Glenn Kurtz and Thomas Lauria of White & Case

In the end, the Obama administration got what it wanted Tuesday when the Supreme Court refused to halt the sale of Chrysler's assets to Fiat. But not before sweating out a frantic opposition from Indiana state pension funds, represented by White & Case attorneys Thomas Lauria and Glenn Kurtz, who had argued that the deal shortchanged their creditor clients, and that the government had improperly given Chrysler bailout funds intended for financial institutions. On Monday our Litigators of the Week had secured a stay of the transaction from Supreme Court justice Ruth Bader Ginsburg. But the full court ultimately found that the creditors had not met the criteria needed to justify further delaying the deal. We spoke with Kurtz, who claimed a moral victory.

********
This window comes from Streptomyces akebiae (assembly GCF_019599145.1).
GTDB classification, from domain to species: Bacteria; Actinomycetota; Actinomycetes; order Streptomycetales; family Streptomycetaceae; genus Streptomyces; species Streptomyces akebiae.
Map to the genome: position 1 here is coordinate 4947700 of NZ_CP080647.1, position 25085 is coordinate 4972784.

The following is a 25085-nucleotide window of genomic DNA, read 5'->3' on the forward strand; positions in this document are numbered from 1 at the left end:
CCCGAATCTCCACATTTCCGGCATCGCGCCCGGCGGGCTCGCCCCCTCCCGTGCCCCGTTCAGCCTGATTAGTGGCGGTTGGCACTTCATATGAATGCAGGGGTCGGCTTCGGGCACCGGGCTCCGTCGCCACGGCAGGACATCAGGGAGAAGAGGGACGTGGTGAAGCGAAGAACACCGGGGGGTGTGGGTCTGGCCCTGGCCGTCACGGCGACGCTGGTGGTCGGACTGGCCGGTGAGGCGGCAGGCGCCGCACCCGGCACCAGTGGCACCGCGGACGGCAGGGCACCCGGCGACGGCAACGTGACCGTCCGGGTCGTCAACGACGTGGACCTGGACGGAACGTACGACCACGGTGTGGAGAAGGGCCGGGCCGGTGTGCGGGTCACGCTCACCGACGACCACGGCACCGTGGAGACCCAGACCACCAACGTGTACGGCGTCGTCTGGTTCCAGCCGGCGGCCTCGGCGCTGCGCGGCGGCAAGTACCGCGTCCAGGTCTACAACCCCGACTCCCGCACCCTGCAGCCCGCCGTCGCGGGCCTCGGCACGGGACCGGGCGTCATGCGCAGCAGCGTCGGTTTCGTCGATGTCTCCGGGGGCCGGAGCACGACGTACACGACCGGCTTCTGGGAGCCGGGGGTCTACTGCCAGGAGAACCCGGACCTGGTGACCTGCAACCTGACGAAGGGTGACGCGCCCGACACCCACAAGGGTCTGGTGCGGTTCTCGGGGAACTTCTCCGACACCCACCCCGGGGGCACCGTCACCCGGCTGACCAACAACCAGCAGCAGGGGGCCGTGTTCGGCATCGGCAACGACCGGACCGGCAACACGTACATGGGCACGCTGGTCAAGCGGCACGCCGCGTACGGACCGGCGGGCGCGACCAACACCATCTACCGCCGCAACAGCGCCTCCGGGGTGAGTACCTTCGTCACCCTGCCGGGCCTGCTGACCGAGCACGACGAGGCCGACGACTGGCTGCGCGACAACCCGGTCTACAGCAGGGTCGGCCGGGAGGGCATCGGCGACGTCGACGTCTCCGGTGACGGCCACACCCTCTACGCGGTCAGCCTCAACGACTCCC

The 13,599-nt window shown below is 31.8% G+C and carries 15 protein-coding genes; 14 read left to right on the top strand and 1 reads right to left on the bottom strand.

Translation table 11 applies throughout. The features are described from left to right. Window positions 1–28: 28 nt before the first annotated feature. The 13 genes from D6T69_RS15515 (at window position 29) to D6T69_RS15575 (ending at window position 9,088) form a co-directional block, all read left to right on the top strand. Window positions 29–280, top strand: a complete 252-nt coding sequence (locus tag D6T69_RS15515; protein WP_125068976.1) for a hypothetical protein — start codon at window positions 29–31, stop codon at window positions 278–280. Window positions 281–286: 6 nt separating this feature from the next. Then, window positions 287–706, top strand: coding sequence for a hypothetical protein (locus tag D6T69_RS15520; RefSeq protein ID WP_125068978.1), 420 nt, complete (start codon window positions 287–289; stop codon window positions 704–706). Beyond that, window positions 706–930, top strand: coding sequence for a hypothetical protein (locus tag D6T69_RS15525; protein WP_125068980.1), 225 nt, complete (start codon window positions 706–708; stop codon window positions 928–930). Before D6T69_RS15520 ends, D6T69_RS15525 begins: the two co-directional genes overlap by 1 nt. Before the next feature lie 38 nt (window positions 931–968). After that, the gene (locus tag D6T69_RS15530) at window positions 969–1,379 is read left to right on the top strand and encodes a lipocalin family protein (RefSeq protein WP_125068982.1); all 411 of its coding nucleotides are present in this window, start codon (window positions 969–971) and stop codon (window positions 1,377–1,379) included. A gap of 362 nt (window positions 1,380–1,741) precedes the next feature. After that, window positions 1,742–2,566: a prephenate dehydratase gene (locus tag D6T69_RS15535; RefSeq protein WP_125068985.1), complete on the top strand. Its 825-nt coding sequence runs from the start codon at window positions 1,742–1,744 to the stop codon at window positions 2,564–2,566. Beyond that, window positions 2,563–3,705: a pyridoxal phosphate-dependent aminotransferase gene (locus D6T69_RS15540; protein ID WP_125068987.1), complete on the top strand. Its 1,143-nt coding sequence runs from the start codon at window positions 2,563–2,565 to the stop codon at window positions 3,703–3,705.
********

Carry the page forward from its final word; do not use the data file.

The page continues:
This content has been archived. It is available exclusively through our partner LexisNexis®.

To view this content, please continue to Lexis Advance®.

Continue to Lexis Advance®

Not a Lexis Advance® Subscriber? Subscribe Now

Why am I seeing this?

LexisNexis® is now the exclusive third party online distributor of the broad collection of current and archived versions of ALM's legal news publications. LexisNexis® customers will be able to access and use ALM's content by subscribing to the LexisNexis® services via Lexis Advance®. This includes content from the National Law Journal®, The American Lawyer®, Law Technology News®, The New York Law Journal® and Corporate Counsel®, as well as ALM's other newspapers, directories, legal treatises, published and unpublished court opinions, and other sources of legal information.

ALM's content plays a significant role in your work and research, and now through this alliance LexisNexis® will bring you access to an even more comprehensive collection of legal content.

For questions call 1-877-256-2472 or contact us at customercare@alm.com